The little shoes Phil bought before she was born... how we laughed at the cuteness of them. The many... MANY rock n' roll/punk themed vests. I could go on, but I won't. I was aghast at the tininess of the clothes. Was she ever really that small?!

It was then that I stumbled up on a smaller box. I remember being given it on the neonatal ward when Amy was to be discharged after 6 weeks.

In my confusion, at the time I couldn't understand why on earth I would want to return home with probes, a cpap hat, hospital bands and a blood stained cloth. Why would I want these symbols of the trauma we had endured?

Was this a sick joke? I treasure this box now and feel silly to have ever thought badly of it.

Sometimes at night as I try to close my eyes and sleep, I remember the exact sound of the beeping. I didn't know what any of the beeping meant, I had no idea.

If people rushed over then it was bad. If they didn't I panicked that they hadn't heard it and that she was going to die.

I remember the nights in my bed in hospital staring at the wall. Staring at the dandelion stickers and wondering was there someone on the other side of that wall also staring, also wondering why this had all happened to them.

Phil and I were visited everyday by my parents and his mum. We would sometimes all cry together and discuss how the day had been.

Or we would become somehow delirious in our fatigued traumatised states and all end up laughing hard. We would finish laughing, let out a sigh, and sometimes weep quietly. It was bizarre.

We experienced the full spectrum of human emotions on a daily basis.

We would high five, celebrate, have a group hug at the news our child's bladder worked. We would slump down to the ground crying when we are told she had started breathing for herself a bit but then stopped again and was needing intervention.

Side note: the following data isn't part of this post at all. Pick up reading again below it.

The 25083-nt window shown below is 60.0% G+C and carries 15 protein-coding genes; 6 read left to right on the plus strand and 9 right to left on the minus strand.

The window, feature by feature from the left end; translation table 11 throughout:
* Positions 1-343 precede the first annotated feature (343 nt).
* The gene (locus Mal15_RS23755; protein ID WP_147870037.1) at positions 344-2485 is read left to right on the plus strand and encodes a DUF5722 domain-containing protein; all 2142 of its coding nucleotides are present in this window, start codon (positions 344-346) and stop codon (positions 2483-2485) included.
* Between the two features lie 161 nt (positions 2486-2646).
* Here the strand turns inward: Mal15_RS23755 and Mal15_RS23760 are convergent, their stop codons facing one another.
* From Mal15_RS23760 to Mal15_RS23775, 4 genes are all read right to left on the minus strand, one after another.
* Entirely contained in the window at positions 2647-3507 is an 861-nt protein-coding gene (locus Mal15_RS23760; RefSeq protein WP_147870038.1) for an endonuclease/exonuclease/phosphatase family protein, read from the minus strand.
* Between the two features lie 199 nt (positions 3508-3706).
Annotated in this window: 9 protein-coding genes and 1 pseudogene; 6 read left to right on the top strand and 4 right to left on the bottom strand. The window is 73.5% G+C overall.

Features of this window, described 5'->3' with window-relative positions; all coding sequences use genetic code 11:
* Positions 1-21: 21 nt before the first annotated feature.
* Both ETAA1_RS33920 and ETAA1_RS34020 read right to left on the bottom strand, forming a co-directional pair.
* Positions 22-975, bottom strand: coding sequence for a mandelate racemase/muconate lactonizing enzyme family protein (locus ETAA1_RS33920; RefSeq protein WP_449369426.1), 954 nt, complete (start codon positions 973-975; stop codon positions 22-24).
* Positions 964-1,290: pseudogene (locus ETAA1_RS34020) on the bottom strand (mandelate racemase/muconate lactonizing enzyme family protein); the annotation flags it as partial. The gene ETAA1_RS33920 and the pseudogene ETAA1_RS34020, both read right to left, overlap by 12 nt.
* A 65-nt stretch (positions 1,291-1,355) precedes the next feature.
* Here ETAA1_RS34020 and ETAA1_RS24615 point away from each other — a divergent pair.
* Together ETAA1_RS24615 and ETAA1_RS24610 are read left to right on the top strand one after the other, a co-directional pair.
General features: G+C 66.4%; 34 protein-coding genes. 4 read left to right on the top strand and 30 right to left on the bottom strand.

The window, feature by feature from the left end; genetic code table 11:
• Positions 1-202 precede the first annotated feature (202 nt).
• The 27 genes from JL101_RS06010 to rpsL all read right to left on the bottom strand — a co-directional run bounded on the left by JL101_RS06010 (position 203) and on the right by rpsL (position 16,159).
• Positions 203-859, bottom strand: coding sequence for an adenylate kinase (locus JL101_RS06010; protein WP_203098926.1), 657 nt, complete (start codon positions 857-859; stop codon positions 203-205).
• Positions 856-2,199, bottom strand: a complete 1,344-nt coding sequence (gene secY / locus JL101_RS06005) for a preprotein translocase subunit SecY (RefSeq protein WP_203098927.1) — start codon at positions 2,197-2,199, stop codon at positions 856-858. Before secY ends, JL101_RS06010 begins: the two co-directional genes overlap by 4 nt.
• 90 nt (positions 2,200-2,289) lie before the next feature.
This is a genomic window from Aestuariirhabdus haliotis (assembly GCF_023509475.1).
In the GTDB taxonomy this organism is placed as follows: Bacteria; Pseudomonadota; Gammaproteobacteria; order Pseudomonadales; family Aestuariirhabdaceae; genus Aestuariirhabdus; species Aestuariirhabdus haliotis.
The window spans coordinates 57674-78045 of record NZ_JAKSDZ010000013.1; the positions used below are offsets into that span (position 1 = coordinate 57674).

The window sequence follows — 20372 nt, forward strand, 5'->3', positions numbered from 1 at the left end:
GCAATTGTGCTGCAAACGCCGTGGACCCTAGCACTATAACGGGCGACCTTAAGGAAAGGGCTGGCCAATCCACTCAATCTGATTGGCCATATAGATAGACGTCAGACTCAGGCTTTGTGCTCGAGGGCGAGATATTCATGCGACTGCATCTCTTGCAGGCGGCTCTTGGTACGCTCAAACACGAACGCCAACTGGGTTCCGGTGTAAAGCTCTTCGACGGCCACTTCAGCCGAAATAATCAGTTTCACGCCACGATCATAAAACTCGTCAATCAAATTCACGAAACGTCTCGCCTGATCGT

Every bit of information I was given didn't sink in. "She's having an MRI today". I didn't even know what that meant. I just knew it was good she was stable enough to leave the room.

I just put all of my trust into these incredibly skilled doctors and nurses. They knew what they were doing. I wondered how it felt to be them, to see all of these poorly babies fighting to live.

Their parents and other relatives distraught. Most of us probably never even knew what NICU was.

How did the medical team cope under such stress? Did they block it out and become numb? Or did they get invested and take the weight of the emotions home with them? I am sure they get regular input from psychologists or counsellors, but even so, I am truly in awe of the people working in this field, and more grateful than they could ever know.

I'd love to hear the stories of others that have been in the NICU, and also how that journey has changed you, and if you sought help with the grief/PTSD.

Firefly Blog

Real life stories, issues and experiences of day to day life by special needs parents and
healthcare professionals.

Ceri-Ann Brown

Meet Our Blogger

My name is Ceri-Ann Brown and I live in Stockport, Manchester. I live with the love of my life Phil, my amazing daughter (Amy-Rose) and my giant guinea pig Vito. I care for Amy full time and work one day a week in an office/call centre. In my spare time (ha!)

View Ceri-Ann’s Profile